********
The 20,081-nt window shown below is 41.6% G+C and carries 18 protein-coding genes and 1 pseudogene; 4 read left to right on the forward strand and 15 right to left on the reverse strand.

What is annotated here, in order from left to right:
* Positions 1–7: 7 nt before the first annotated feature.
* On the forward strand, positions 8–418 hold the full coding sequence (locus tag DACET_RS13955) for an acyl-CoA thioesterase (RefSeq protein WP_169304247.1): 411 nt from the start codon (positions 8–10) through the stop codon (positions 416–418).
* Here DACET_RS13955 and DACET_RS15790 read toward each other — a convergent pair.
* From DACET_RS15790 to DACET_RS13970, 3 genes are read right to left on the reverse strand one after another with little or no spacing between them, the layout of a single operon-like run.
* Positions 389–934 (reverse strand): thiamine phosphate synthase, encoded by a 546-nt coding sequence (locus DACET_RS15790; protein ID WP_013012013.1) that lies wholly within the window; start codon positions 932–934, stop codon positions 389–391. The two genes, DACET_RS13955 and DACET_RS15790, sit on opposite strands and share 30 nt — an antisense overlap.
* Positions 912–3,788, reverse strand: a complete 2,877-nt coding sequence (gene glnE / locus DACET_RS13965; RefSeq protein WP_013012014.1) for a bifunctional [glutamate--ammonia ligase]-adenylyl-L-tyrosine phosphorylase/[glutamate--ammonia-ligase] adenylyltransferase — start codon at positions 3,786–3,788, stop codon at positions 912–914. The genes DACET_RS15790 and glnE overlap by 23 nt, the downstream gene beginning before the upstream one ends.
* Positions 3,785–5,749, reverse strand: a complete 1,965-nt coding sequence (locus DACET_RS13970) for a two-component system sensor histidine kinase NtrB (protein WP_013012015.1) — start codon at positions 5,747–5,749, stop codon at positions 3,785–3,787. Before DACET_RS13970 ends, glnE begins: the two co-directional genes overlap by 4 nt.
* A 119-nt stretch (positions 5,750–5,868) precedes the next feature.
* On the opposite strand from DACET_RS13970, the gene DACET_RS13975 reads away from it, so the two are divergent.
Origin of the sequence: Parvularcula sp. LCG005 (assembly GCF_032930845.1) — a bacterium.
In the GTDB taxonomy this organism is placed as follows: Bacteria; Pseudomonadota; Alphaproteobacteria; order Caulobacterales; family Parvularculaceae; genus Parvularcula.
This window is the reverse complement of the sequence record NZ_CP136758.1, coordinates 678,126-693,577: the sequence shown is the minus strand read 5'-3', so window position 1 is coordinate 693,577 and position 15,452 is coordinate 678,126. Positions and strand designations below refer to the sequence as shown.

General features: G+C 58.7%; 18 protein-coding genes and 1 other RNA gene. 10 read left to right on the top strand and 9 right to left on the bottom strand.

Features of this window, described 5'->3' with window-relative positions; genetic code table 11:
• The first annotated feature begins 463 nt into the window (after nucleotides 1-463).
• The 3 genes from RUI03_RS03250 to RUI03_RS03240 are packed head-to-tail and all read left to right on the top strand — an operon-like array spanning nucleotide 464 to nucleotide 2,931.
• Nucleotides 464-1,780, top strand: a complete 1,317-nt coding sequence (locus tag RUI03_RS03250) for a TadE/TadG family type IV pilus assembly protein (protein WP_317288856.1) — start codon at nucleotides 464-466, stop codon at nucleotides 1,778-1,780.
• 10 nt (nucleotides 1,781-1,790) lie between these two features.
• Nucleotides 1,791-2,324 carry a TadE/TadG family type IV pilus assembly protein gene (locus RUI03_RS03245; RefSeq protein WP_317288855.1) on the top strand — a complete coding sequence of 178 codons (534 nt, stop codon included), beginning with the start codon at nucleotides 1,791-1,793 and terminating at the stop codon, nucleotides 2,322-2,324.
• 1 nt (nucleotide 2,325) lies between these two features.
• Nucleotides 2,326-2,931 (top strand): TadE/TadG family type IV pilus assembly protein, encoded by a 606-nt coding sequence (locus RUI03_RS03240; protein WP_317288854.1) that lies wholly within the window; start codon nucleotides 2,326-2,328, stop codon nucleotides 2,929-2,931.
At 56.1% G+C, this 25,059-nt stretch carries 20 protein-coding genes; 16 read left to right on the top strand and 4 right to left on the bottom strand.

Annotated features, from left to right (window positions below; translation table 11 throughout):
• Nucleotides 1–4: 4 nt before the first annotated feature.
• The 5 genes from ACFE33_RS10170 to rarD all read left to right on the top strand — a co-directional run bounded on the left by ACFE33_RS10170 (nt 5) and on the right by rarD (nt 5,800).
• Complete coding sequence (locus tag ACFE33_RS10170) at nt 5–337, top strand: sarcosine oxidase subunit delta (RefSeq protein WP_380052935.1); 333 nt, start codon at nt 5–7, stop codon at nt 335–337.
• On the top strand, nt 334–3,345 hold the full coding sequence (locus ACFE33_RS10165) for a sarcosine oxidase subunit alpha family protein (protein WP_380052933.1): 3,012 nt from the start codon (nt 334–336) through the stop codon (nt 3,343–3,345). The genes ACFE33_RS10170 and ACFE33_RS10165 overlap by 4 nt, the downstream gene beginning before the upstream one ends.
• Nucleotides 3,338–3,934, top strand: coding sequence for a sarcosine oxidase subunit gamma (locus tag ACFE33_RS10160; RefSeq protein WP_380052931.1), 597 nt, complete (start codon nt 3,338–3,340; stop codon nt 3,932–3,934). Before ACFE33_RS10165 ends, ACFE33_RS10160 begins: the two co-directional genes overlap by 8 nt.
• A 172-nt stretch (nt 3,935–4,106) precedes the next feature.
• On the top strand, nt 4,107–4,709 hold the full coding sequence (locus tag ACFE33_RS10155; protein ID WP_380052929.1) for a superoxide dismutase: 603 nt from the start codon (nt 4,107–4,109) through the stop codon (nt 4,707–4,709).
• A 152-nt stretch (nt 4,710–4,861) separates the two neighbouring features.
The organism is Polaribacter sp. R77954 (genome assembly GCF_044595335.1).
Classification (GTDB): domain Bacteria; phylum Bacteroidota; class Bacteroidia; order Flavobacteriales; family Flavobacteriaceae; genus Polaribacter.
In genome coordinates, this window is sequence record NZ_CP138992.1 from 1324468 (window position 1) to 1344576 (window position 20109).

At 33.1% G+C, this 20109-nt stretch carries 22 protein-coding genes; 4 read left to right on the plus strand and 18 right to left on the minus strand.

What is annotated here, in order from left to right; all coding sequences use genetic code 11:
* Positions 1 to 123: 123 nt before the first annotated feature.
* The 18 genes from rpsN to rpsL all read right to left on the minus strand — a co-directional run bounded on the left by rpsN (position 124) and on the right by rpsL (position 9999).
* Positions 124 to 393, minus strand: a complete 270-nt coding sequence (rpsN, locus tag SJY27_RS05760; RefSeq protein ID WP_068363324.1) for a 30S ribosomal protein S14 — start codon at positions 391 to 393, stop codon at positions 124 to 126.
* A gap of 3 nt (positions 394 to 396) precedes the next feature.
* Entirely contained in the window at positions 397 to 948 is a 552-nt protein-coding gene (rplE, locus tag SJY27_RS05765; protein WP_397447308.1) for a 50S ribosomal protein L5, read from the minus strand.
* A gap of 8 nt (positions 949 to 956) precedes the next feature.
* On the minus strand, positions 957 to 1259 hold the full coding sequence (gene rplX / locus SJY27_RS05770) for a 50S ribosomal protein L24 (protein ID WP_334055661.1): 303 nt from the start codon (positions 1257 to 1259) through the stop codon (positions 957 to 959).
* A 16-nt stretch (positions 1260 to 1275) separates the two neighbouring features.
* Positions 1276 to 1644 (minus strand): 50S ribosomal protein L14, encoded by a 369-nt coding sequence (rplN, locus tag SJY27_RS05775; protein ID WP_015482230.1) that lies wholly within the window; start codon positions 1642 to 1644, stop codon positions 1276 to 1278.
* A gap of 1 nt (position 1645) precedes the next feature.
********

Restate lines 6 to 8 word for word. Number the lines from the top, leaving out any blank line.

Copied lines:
* From DACET_RS15790 to DACET_RS13970, 3 genes are read right to left on the reverse strand one after another with little or no spacing between them, the layout of a single operon-like run.
* Positions 389–934 (reverse strand): thiamine phosphate synthase, encoded by a 546-nt coding sequence (locus DACET_RS15790; protein ID WP_013012013.1) that lies wholly within the window; start codon positions 932–934, stop codon positions 389–391. The two genes, DACET_RS13955 and DACET_RS15790, sit on opposite strands and share 30 nt — an antisense overlap.
* Positions 912–3,788, reverse strand: a complete 2,877-nt coding sequence (gene glnE / locus DACET_RS13965; RefSeq protein WP_013012014.1) for a bifunctional [glutamate--ammonia ligase]-adenylyl-L-tyrosine phosphorylase/[glutamate--ammonia-ligase] adenylyltransferase — start codon at positions 3,786–3,788, stop codon at positions 912–914. The genes DACET_RS15790 and glnE overlap by 23 nt, the downstream gene beginning before the upstream one ends.